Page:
For actor Stockard Channing, variety is the spice of life when it comes to her canine companions. “They’re like Felix and scar in The Odd Couple,” she says affectionately about her two rescued dogs, Bishop and Louie. The dogs may be polar opposites but before they met Stockard, they had one thing in common – they were both homeless.
Bishop, a seven-and-a-half-year-old German shorthaired pointer, Rhodesian ridgeback and border collie mix, came from a pound in Vancouver, B.C. “He was trained to be an actor but he would not take directions,” says Stockard, “so he was dropped off at the pound. He didn’t even know how to play with toys.” She describes him as a sensitive kind of guy – so sensitive in fact that she didn’t change his name because she thought it might upset him.
Louie, on the other hand, was found on the street by a neighbor when he was eleven months old. Stockard decided to take the part mastiff mix in. “He looks like a prize fighter and he’s an escape artist but he’s so sweet and playful.”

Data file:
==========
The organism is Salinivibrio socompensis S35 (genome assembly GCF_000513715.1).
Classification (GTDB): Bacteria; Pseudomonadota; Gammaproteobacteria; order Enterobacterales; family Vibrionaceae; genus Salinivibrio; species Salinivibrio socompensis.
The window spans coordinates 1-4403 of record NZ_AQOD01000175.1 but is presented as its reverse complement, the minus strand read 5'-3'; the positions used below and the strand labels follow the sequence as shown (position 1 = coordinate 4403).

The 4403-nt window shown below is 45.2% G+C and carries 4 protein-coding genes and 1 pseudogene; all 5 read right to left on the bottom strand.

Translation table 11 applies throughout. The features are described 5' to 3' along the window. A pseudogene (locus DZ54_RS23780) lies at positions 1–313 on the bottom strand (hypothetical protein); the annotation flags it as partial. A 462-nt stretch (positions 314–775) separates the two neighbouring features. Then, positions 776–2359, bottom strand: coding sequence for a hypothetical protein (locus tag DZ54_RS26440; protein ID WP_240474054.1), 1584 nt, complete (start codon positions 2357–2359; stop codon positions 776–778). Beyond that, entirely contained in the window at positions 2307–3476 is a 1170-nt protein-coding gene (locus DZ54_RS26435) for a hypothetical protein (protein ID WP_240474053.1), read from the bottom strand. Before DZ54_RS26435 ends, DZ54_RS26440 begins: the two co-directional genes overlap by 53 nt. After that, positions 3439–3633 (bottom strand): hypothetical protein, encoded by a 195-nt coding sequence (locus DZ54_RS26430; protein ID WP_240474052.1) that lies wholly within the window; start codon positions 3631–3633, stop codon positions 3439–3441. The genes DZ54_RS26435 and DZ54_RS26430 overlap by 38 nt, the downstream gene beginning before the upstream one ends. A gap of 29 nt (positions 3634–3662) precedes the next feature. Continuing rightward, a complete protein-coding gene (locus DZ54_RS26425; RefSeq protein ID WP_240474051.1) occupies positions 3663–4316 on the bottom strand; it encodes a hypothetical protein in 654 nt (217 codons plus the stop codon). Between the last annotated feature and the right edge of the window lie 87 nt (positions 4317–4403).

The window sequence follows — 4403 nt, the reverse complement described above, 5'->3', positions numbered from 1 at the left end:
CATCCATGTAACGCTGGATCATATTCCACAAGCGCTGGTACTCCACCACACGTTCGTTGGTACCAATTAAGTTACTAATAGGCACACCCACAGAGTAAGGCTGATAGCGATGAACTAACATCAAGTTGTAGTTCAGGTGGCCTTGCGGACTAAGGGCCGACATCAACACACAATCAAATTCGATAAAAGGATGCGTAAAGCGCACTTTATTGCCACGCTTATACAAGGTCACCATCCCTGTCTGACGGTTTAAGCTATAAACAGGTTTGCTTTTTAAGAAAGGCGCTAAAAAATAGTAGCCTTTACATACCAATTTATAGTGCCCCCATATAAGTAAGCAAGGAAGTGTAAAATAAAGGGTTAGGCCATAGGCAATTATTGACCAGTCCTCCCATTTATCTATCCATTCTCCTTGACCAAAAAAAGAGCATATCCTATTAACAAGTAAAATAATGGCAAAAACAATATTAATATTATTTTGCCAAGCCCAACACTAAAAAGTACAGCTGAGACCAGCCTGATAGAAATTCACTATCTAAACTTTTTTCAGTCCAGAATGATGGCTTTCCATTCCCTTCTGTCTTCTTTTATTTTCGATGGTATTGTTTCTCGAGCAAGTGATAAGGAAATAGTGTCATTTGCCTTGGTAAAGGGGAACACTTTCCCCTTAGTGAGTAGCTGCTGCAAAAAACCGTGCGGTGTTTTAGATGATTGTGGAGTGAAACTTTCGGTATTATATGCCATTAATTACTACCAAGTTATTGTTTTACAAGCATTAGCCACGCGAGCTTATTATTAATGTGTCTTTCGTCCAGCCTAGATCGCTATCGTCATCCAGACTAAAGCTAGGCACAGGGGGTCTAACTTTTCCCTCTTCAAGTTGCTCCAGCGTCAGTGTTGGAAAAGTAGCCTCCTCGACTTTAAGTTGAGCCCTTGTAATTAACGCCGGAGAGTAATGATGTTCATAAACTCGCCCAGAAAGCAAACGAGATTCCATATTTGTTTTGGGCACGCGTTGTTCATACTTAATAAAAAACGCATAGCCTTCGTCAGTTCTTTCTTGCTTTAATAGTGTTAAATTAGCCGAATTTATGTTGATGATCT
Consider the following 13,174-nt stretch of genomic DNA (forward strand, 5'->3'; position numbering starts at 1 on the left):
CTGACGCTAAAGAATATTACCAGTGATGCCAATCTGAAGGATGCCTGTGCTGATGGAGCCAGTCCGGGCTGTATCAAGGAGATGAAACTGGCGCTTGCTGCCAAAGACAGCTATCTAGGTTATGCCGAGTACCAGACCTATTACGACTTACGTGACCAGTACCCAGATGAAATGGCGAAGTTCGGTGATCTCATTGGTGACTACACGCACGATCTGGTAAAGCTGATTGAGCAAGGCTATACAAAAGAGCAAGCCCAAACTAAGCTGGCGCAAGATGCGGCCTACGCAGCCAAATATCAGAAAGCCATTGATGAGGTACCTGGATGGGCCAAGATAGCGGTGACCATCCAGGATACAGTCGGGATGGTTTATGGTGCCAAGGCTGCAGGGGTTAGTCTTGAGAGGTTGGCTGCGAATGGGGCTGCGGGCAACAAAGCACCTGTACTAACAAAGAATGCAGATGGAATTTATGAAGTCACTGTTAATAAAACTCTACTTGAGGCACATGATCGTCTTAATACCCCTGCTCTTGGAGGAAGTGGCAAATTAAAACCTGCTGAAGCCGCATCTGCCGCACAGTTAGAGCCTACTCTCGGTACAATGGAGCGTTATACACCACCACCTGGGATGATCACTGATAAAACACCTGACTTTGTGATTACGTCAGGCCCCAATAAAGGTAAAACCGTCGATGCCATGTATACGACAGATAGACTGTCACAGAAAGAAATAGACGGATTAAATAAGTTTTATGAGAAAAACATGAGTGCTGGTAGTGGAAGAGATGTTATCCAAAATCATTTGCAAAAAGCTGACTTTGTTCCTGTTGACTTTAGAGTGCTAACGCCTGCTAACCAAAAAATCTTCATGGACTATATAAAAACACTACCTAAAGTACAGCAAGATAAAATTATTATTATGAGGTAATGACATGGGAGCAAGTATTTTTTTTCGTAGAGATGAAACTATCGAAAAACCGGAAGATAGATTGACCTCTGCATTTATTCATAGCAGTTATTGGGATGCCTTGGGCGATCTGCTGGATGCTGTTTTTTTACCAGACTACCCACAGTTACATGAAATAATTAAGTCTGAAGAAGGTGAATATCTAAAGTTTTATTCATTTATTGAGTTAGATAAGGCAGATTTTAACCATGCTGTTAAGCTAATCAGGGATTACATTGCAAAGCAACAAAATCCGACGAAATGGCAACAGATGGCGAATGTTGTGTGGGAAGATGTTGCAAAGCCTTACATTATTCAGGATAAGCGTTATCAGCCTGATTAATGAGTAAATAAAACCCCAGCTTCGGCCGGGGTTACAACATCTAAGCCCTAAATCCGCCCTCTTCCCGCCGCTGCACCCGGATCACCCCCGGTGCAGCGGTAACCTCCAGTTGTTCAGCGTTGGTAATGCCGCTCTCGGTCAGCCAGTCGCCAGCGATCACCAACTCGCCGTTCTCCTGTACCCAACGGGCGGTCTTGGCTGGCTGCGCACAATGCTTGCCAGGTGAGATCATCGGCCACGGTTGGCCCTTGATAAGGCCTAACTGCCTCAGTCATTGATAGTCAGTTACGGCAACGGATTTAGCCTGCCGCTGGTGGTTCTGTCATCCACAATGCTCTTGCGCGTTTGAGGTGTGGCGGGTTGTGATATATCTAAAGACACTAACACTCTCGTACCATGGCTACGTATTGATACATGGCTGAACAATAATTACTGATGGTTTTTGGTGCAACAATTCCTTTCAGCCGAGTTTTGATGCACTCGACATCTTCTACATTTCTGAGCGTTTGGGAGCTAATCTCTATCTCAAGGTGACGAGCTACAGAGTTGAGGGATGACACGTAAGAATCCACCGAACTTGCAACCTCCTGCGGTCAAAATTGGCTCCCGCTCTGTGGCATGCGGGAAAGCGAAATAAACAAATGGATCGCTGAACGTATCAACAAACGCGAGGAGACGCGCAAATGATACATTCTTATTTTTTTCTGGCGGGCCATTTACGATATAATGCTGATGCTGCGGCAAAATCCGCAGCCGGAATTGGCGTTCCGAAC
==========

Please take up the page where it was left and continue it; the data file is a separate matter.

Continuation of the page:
Currently starring as first Lady Abby Bartlet in The West Wing the Emmy award-winning actor says she’s ready to get another puppy from a rescue center. “I am soft-hearted for pounds there’s something different about the animals themselves. They’re wonderful to be around and they do great things for children and people.”
Stockard stresses, however, that animals are a commitment and she gets frustrated by the number of animals who end up homeless because of spay-neuter issues and irresponsible guardians. “People need to know what they’re taking on. It is the worst side of a human being to abandon an animal.”
That responsibility carries over to the animal’s care as well. The actor has done P.S.A.s to promote microchipping and is very open to natural health care for her creatures. She credits holistic vet Marty Goldstein for saving her last dog and giving him a few more years. “The natural way worked. I celebrate the approach of these doctors.” She also wishes there was more education out there about the dangers of some prescription drugs for animals. Her dog, Louie, almost died from kidney failure after chewing through a bottle of Advil and ingesting some tablets.
Through it all, Stockard says that the dogs have brought so much to her life, adopting and caring for them is the least she could do. “We are so separated from natural life but we have to remember that animals and people – we are all living here together. It’s our responsibility to help them.”